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CHAPTER 1: Understanding the Simplicity ... > Rates, Compounding, and Time Value - Pg. 3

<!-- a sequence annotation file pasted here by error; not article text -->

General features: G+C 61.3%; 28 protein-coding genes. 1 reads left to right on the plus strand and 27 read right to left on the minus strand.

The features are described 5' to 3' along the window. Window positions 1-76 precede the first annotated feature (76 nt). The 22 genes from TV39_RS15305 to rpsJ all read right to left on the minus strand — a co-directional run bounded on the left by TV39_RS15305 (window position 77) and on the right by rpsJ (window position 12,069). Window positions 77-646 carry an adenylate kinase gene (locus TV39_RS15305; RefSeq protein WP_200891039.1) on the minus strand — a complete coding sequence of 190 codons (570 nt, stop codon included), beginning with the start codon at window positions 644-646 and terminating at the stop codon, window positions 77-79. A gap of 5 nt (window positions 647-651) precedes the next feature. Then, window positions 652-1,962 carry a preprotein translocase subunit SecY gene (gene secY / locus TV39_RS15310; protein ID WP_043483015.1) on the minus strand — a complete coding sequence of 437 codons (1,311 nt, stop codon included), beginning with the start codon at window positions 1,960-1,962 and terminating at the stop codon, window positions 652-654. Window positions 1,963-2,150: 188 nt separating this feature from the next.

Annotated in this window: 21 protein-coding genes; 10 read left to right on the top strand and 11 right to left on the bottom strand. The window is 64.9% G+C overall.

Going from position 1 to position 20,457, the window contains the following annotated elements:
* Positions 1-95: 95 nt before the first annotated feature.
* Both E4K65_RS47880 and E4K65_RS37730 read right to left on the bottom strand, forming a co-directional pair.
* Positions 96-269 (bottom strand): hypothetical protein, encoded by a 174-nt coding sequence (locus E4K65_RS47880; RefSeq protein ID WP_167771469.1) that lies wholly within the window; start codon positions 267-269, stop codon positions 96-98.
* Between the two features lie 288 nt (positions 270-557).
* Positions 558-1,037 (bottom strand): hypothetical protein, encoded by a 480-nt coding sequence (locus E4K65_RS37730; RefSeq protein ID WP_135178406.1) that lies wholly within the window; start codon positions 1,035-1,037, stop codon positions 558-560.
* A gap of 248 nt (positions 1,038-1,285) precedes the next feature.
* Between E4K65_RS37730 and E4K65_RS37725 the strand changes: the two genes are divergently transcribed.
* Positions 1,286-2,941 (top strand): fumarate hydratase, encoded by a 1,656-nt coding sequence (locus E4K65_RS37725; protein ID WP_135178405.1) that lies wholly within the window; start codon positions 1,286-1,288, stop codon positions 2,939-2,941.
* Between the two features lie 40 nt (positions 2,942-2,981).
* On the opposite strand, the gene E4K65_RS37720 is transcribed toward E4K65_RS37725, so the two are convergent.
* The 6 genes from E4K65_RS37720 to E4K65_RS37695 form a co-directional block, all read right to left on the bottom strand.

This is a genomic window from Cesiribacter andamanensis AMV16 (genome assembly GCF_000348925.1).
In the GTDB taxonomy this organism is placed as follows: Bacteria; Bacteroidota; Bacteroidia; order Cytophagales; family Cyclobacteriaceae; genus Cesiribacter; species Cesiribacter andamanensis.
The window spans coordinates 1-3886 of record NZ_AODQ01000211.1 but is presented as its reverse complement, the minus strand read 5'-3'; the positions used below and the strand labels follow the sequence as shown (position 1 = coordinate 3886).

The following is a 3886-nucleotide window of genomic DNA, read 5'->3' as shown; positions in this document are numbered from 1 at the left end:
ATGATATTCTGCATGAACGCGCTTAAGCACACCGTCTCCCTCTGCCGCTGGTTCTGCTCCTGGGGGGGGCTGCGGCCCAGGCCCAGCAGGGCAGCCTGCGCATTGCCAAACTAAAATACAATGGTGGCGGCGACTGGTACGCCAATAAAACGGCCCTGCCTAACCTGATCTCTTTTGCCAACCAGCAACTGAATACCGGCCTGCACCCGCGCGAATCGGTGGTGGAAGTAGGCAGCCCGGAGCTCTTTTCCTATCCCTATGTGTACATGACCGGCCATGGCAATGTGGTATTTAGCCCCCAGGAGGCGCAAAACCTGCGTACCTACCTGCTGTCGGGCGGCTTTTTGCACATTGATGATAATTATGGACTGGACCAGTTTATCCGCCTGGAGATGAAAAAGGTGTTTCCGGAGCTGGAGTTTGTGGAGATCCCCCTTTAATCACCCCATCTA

Understanding the Simplicity of Valuation 3 RATES, COMPOUNDING, AND TIME VALUE Interest rates have an obvious impact on time value. If instead of 5 percent you were able to invest at 10 percent per year, your annual return doubles. One hundred dollars at 10 percent is worth $110 in a year and $121 in two years. At the end of five years it is worth $161, compared to $127 at 5 percent. The calculation of reinvested interest plus principal over a number of years is called compounding. The compounding of interest results in ever growing returns over time with the impact of interest rates magnifying over time. While the difference between 5 percent and 10 percent for a year might not seem like much, over five years the initial investment would have grown just 27 percent at 5 percent, while growing 61 percent at a 10 percent annual rate. After 10 years at 5 percent the original $100 will have grown to just $163, while the investment of $100 at 10 percent will have grown to $259. Just as future value increases with the discount rate, present value decreases. The present value of $100 paid in five years at 5 percent is $78.35, while the present value at 10% is just $62.09. The higher the discount rate, the less that future dollar is worth. We can see this in the equations. Since FV = PV × (1 + C) n , the larger the discount rate (C) and the longer it is invested in years (n), the more it